Publications & CV
2020 Yin, Cheryl. "“Khmer Has No Grammar Rules”: Metapragmatic Commentaries and Linguistic Anxiety in Cambodia." Journal of the Southeast Asian Linguistics Society 13 (4): 93-111. (Access Here)
Despite being the official language of the Cambodia, some Cambodians believe that the Khmer language is dying or deteriorating. Some lament the corruption of the language, pointing to language mistakes they notice in both spoken and written form. Others surmise that, with the prevalence of international schools, Khmer will cease to exist as the younger generation prefers to speak English over Khmer. In light of Cambodia’s recent history of war and isolation to today’s globalization and open market economy, I argue that while such metapragmatic commentaries reflect local anxiety about language, they also reflect fears beyond language, fears about the changing cultural, economic, and political landscape in the aftermath of the Khmer Rouge regime. These narratives simultaneously look to the past as well as into the future. Such discourses ignore the plight of indigenous and minority languages within Cambodia, which have vastly fewer speakers and less institutional power. I end my paper with a brief discussion comparing Khmer’s dominance over minority languages with Cambodian panic over similar foreign language encroachment onto Khmer.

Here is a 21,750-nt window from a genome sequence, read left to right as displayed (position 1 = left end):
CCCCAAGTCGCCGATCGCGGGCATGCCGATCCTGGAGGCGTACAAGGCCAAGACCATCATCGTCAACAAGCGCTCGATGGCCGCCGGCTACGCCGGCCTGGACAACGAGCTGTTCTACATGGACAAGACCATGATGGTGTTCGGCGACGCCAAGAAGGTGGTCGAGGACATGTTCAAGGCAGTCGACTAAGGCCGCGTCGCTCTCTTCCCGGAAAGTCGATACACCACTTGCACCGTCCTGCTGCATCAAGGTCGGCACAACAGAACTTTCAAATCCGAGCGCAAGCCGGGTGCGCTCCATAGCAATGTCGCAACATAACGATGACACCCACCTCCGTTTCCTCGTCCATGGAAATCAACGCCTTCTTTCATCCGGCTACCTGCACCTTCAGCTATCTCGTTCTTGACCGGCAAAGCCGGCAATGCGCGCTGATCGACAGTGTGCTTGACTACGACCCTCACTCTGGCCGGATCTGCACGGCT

2020 Yin, Cheryl. “How I Became a Chenchhow in America.” Chinese America: History & Perspectives – The Journal of the Chinese Historical Society of America. Special Focus on Chinese Cambodian Americans: 11-21 (Access Here)
Through several interweaving vignettes across time and space, Cheryl Yin provides a glimpse into her upbringing as the daughter of Chinese Cambodian refugees in the United States. She not only reveals her personal struggles with identity and belonging, but also reflects on the cultural and linguistic challenges her family faced immigrating from China, adapting to life in Cambodia, and living under the Khmer Rouge regime. She hopes her and her family’s stories, of migration and travel, of language learning, and of honoring one’s ancestors, will provide a nuanced understanding of what it means to be Chinese Cambodian American.